4. 4. Contents Acknowledgements................................................................................................................................7 List of Acronyms.......................................................................................................................................8 Executive Summary................................................................................................................................9  Aim of Study..........................................................................................................13 Methodology.......................................................................................................15 Literature Review: The Role of Research in Universities......................................................................................................19 The Current State of HEIs in Cambodia.......................................................25 Current State of Research Capacities in Cambodia’s Universities ..................................................................................29 Challenges of Developing Research Capacities.....................................33 Strengthening Research Capacities: Positive Cases and Enabling Factors.......................................................................................45 Developing More Faculty-initiated, University-supported Research...................................................................49 Strengthening Research Capacities: Recommendations..............................................................................................51 Bibliography........................................................................................................................................... 59 Appendix: Guide for Interviews with Key Informants ............................................................ 62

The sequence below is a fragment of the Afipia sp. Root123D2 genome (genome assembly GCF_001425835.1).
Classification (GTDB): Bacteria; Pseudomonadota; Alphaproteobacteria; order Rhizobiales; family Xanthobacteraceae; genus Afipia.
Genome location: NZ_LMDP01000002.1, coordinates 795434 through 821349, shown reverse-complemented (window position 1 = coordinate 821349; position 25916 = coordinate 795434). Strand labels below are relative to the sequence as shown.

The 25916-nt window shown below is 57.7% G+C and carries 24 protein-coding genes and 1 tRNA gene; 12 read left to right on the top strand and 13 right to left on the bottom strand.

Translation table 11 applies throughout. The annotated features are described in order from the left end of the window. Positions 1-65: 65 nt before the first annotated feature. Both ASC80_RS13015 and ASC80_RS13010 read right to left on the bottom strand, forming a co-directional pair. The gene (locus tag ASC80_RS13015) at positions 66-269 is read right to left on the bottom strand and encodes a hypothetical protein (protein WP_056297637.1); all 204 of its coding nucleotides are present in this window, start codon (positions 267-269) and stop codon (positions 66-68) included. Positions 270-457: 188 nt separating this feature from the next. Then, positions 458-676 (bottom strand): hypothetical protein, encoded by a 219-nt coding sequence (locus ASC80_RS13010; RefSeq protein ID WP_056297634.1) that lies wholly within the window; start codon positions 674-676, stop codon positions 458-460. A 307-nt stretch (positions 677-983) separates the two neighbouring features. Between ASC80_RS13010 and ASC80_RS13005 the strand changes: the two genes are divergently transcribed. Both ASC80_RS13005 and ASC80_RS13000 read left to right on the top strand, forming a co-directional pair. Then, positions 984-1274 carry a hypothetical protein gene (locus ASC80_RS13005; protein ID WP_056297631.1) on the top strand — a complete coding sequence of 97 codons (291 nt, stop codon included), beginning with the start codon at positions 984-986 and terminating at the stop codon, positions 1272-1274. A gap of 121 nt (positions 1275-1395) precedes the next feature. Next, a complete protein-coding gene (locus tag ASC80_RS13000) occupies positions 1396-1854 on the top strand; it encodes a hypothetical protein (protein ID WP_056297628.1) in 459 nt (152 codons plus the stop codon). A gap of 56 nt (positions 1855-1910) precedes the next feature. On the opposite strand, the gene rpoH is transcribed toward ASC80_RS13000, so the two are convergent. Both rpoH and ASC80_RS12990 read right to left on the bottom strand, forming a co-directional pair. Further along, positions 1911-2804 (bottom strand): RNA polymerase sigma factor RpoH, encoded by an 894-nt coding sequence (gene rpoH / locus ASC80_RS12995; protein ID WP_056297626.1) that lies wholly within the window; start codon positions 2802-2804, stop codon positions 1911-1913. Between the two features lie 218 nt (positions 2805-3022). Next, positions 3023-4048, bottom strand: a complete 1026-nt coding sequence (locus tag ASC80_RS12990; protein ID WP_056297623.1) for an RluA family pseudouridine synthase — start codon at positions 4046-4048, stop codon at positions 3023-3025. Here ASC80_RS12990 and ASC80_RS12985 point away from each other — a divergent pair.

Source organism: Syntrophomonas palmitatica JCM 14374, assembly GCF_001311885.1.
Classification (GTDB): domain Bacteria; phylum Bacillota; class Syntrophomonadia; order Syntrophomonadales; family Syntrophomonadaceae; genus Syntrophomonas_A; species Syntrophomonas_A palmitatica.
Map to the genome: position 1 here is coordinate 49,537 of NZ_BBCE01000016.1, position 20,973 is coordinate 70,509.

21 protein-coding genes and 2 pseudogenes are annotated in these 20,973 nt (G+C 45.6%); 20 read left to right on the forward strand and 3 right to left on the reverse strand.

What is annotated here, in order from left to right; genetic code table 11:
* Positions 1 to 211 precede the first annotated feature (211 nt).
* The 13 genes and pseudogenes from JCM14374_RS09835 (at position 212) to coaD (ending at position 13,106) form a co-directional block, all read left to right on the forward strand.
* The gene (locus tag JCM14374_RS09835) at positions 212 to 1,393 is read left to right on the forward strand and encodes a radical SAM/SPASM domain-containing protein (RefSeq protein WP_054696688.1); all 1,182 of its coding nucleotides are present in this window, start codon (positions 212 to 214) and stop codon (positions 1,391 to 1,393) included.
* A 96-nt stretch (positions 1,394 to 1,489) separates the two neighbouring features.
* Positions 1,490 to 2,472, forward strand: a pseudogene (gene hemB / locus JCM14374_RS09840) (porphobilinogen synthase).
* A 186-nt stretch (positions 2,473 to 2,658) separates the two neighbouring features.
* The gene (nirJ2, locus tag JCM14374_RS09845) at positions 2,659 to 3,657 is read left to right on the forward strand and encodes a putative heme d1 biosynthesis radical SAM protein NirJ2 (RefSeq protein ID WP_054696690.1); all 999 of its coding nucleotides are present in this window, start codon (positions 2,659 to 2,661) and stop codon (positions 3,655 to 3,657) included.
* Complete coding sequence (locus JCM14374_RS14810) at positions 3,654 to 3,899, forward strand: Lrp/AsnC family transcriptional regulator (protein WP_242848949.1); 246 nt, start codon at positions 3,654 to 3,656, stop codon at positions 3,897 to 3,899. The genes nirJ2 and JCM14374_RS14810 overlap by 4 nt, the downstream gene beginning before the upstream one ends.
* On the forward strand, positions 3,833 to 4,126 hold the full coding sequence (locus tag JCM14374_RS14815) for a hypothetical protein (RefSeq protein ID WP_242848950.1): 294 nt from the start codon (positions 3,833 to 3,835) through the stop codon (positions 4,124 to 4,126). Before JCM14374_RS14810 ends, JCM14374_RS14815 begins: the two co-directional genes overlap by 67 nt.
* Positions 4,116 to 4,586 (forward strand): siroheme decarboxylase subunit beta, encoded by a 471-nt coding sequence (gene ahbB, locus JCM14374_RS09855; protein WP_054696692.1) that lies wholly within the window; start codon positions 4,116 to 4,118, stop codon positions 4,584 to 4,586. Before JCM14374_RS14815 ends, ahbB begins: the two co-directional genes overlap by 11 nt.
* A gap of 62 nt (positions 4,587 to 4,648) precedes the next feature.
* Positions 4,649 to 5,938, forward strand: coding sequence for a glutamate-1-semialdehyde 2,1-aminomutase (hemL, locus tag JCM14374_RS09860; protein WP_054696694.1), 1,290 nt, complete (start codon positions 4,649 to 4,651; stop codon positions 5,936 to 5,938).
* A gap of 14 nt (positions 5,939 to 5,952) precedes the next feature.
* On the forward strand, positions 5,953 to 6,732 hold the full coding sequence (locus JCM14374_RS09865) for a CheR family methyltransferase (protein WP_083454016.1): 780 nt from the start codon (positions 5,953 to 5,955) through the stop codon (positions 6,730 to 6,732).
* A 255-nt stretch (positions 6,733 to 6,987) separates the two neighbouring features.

5. 5. 7 AcknowledgementsThe Study Team thanks the staff of CDRI and the Learning Institute for providing their helpin conducting this research project. We are also grateful to all informants and interviewees forsharing their knowledge concerning specific universities and their reflections on the highereducational landscape in Cambodia. We are responsible for errors of fact or interpretation andwill make the necessary corrections in subsequent versions of this draft report. We welcomecriticisms and suggestions for improving the final version of the report.Study TeamTeam MembersKWOK Kian Woon PhD (University of California at Berkeley) Associate Professor, Head, Division of Sociology & Associate Chair (Academic) School of Humanities & Social Sciences, Nanyang Technological UniversityCHAN Sopheap Deputy Secretary-General Supreme National Economic Council (SNEC), Royal Government of CambodiaHENG Chinda University Liaison Manager The Learning InstituteKIM Sedara Senior Researcher & PhD Candidate Cambodia Development Resource InstituteNETH Baromey PhD (University of Kassel) Head of Tourism Department Royal University of Phnom PenhTHON Vimealea Research Associate (Democratic Governance and Public Sector Reform) Cambodia Development Resource InstituteResearch AssistantsKelvin CHIA MSc Sociology candidate, London School of Economics and Political Science BA Hons Sociology, Nanyang Technological UniversityCHHOENG Sotheavan Community Based Natural Resource Management Learning InstituteNHEM Sochea Royal University of Phnom Penh Special Report